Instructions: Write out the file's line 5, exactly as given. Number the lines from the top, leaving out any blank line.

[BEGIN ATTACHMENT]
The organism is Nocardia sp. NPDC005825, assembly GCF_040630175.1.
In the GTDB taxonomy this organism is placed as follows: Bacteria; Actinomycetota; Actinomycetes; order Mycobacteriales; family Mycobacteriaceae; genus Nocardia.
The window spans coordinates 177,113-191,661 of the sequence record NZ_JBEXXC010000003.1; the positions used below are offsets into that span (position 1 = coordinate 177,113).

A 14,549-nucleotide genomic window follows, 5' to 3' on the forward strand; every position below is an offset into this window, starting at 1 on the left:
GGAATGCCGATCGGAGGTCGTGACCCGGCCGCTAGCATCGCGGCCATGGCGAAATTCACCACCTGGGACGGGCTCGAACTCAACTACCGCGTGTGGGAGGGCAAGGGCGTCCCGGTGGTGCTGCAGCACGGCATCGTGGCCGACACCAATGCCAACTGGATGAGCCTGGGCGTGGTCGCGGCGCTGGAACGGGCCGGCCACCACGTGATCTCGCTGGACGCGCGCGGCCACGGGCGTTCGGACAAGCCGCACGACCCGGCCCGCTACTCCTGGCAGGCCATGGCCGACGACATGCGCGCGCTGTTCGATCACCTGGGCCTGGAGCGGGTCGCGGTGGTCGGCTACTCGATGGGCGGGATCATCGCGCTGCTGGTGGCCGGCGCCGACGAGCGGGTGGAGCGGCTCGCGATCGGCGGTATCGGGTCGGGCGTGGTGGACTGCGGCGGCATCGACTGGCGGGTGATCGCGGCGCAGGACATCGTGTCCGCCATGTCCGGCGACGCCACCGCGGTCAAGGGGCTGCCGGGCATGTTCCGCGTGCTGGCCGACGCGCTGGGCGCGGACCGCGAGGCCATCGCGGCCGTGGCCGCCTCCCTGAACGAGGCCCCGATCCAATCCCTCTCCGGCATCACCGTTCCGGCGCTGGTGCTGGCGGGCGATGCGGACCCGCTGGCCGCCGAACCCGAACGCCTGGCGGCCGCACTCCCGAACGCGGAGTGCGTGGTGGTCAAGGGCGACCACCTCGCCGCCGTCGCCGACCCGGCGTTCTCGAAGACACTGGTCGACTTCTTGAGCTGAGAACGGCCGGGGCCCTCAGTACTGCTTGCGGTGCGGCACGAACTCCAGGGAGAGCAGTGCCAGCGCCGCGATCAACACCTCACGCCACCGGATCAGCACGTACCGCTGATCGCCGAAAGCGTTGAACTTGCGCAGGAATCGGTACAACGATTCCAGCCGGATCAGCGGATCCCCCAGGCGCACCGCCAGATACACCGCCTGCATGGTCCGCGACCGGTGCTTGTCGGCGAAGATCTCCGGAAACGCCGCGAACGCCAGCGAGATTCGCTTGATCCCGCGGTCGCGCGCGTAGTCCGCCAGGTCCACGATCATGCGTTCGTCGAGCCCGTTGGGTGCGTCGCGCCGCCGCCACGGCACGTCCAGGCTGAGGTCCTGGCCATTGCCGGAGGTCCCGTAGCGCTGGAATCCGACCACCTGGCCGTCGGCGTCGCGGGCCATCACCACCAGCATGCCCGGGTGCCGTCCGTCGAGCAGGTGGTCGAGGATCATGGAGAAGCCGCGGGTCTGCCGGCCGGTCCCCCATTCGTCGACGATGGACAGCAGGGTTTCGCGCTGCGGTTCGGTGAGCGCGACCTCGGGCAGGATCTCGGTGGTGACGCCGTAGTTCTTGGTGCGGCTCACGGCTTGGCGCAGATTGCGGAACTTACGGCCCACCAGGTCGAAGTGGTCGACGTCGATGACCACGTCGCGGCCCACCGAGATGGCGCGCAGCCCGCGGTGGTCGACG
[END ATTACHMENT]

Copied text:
GGAATGCCGATCGGAGGTCGTGACCCGGCCGCTAGCATCGCGGCCATGGCGAAATTCACCACCTGGGACGGGCTCGAACTCAACTACCGCGTGTGGGAGGGCAAGGGCGTCCCGGTGGTGCTGCAGCACGGCATCGTGGCCGACACCAATGCCAACTGGATGAGCCTGGGCGTGGTCGCGGCGCTGGAACGGGCCGGCCACCACGTGATCTCGCTGGACGCGCGCGGCCACGGGCGTTCGGACAAGCCGCACGACCCGGCCCGCTACTCCTGGCAGGCCATGGCCGACGACATGCGCGCGCTGTTCGATCACCTGGGCCTGGAGCGGGTCGCGGTGGTCGGCTACTCGATGGGCGGGATCATCGCGCTGCTGGTGGCCGGCGCCGACGAGCGGGTGGAGCGGCTCGCGATCGGCGGTATCGGGTCGGGCGTGGTGGACTGCGGCGGCATCGACTGGCGGGTGATCGCGGCGCAGGACATCGTGTCCGCCATGTCCGGCGACGCCACCGCGGTCAAGGGGCTGCCGGGCATGTTCCGCGTGCTGGCCGACGCGCTGGGCGCGGACCGCGAGGCCATCGCGGCCGTGGCCGCCTCCCTGAACGAGGCCCCGATCCAATCCCTCTCCGGCATCACCGTTCCGGCGCTGGTGCTGGCGGGCGATGCGGACCCGCTGGCCGCCGAACCCGAACGCCTGGCGGCCGCACTCCCGAACGCGGAGTGCGTGGTGGTCAAGGGCGACCACCTCGCCGCCGTCGCCGACCCGGCGTTCTCGAAGACACTGGTCGACTTCTTGAGCTGAGAACGGCCGGGGCCCTCAGTACTGCTTGCGGTGCGGCACGAACTCCAGGGAGAGCAGTGCCAGCGCCGCGATCAACACCTCACGCCACCGGATCAGCACGTACCGCTGATCGCCGAAAGCGTTGAACTTGCGCAGGAATCGGTACAACGATTCCAGCCGGATCAGCGGATCCCCCAGGCGCACCGCCAGATACACCGCCTGCATGGTCCGCGACCGGTGCTTGTCGGCGAAGATCTCCGGAAACGCCGCGAACGCCAGCGAGATTCGCTTGATCCCGCGGTCGCGCGCGTAGTCCGCCAGGTCCACGATCATGCGTTCGTCGAGCCCGTTGGGTGCGTCGCGCCGCCGCCACGGCACGTCCAGGCTGAGGTCCTGGCCATTGCCGGAGGTCCCGTAGCGCTGGAATCCGACCACCTGGCCGTCGGCGTCGCGGGCCATCACCACCAGCATGCCCGGGTGCCGTCCGTCGAGCAGGTGGTCGAGGATCATGGAGAAGCCGCGGGTCTGCCGGCCGGTCCCCCATTCGTCGACGATGGACAGCAGGGTTTCGCGCTGCGGTTCGGTGAGCGCGACCTCGGGCAGGATCTCGGTGGTGACGCCGTAGTTCTTGGTGCGGCTCACGGCTTGGCGCAGATTGCGGAACTTACGGCCCACCAGGTCGAAGTGGTCGACGTCGATGACCACGTCGCGGCCCACCGAGATGGCGCGCAGCCCGCGGTGGTCGACG